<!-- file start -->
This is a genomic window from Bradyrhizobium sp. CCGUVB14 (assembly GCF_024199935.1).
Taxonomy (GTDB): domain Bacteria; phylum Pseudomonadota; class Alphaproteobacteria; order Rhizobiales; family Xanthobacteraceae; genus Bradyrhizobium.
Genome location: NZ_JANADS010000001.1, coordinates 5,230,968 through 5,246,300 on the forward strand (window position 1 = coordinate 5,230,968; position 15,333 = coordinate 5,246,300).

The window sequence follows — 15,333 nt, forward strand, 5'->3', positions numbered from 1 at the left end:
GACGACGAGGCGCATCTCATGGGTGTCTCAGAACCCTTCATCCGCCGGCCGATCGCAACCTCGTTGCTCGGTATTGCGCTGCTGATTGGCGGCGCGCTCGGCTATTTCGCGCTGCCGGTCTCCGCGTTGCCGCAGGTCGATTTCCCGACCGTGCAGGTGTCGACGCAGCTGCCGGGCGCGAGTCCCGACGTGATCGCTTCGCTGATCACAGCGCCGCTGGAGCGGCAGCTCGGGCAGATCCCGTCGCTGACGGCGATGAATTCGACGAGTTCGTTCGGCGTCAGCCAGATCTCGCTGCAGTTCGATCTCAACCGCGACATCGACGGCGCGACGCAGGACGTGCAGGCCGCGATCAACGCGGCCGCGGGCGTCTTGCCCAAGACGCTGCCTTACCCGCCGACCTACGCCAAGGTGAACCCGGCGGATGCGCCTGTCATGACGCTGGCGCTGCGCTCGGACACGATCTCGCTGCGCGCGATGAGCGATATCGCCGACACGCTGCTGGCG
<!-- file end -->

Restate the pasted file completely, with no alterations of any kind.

This is a genomic window from Bradyrhizobium sp. CCGUVB14 (assembly GCF_024199935.1).
Taxonomy (GTDB): domain Bacteria; phylum Pseudomonadota; class Alphaproteobacteria; order Rhizobiales; family Xanthobacteraceae; genus Bradyrhizobium.
Genome location: NZ_JANADS010000001.1, coordinates 5,230,968 through 5,246,300 on the forward strand (window position 1 = coordinate 5,230,968; position 15,333 = coordinate 5,246,300).

The window sequence follows — 15,333 nt, forward strand, 5'->3', positions numbered from 1 at the left end:
GACGACGAGGCGCATCTCATGGGTGTCTCAGAACCCTTCATCCGCCGGCCGATCGCAACCTCGTTGCTCGGTATTGCGCTGCTGATTGGCGGCGCGCTCGGCTATTTCGCGCTGCCGGTCTCCGCGTTGCCGCAGGTCGATTTCCCGACCGTGCAGGTGTCGACGCAGCTGCCGGGCGCGAGTCCCGACGTGATCGCTTCGCTGATCACAGCGCCGCTGGAGCGGCAGCTCGGGCAGATCCCGTCGCTGACGGCGATGAATTCGACGAGTTCGTTCGGCGTCAGCCAGATCTCGCTGCAGTTCGATCTCAACCGCGACATCGACGGCGCGACGCAGGACGTGCAGGCCGCGATCAACGCGGCCGCGGGCGTCTTGCCCAAGACGCTGCCTTACCCGCCGACCTACGCCAAGGTGAACCCGGCGGATGCGCCTGTCATGACGCTGGCGCTGCGCTCGGACACGATCTCGCTGCGCGCGATGAGCGATATCGCCGACACGCTGCTGGCG